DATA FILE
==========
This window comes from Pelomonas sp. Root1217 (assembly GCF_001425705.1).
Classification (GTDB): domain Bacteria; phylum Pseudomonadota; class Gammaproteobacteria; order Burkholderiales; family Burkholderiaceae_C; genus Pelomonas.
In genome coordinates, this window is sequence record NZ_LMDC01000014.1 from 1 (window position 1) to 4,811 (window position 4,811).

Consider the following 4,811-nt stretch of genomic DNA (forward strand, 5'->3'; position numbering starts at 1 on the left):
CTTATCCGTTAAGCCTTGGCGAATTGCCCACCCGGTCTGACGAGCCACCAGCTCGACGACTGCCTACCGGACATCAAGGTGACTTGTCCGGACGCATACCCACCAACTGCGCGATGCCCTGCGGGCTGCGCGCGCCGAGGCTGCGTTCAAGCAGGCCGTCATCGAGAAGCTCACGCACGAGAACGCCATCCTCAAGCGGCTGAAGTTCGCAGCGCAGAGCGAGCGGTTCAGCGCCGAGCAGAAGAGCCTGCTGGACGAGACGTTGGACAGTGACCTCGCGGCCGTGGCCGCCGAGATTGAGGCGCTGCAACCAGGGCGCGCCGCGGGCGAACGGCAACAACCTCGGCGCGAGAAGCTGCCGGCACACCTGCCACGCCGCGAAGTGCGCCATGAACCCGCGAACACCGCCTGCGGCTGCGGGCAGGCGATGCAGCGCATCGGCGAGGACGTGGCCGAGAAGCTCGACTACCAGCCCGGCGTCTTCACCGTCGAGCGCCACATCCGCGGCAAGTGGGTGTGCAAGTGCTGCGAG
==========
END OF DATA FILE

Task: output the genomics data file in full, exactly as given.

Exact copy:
This window comes from Pelomonas sp. Root1217 (assembly GCF_001425705.1).
Classification (GTDB): domain Bacteria; phylum Pseudomonadota; class Gammaproteobacteria; order Burkholderiales; family Burkholderiaceae_C; genus Pelomonas.
In genome coordinates, this window is sequence record NZ_LMDC01000014.1 from 1 (window position 1) to 4,811 (window position 4,811).

Consider the following 4,811-nt stretch of genomic DNA (forward strand, 5'->3'; position numbering starts at 1 on the left):
CTTATCCGTTAAGCCTTGGCGAATTGCCCACCCGGTCTGACGAGCCACCAGCTCGACGACTGCCTACCGGACATCAAGGTGACTTGTCCGGACGCATACCCACCAACTGCGCGATGCCCTGCGGGCTGCGCGCGCCGAGGCTGCGTTCAAGCAGGCCGTCATCGAGAAGCTCACGCACGAGAACGCCATCCTCAAGCGGCTGAAGTTCGCAGCGCAGAGCGAGCGGTTCAGCGCCGAGCAGAAGAGCCTGCTGGACGAGACGTTGGACAGTGACCTCGCGGCCGTGGCCGCCGAGATTGAGGCGCTGCAACCAGGGCGCGCCGCGGGCGAACGGCAACAACCTCGGCGCGAGAAGCTGCCGGCACACCTGCCACGCCGCGAAGTGCGCCATGAACCCGCGAACACCGCCTGCGGCTGCGGGCAGGCGATGCAGCGCATCGGCGAGGACGTGGCCGAGAAGCTCGACTACCAGCCCGGCGTCTTCACCGTCGAGCGCCACATCCGCGGCAAGTGGGTGTGCAAGTGCTGCGAG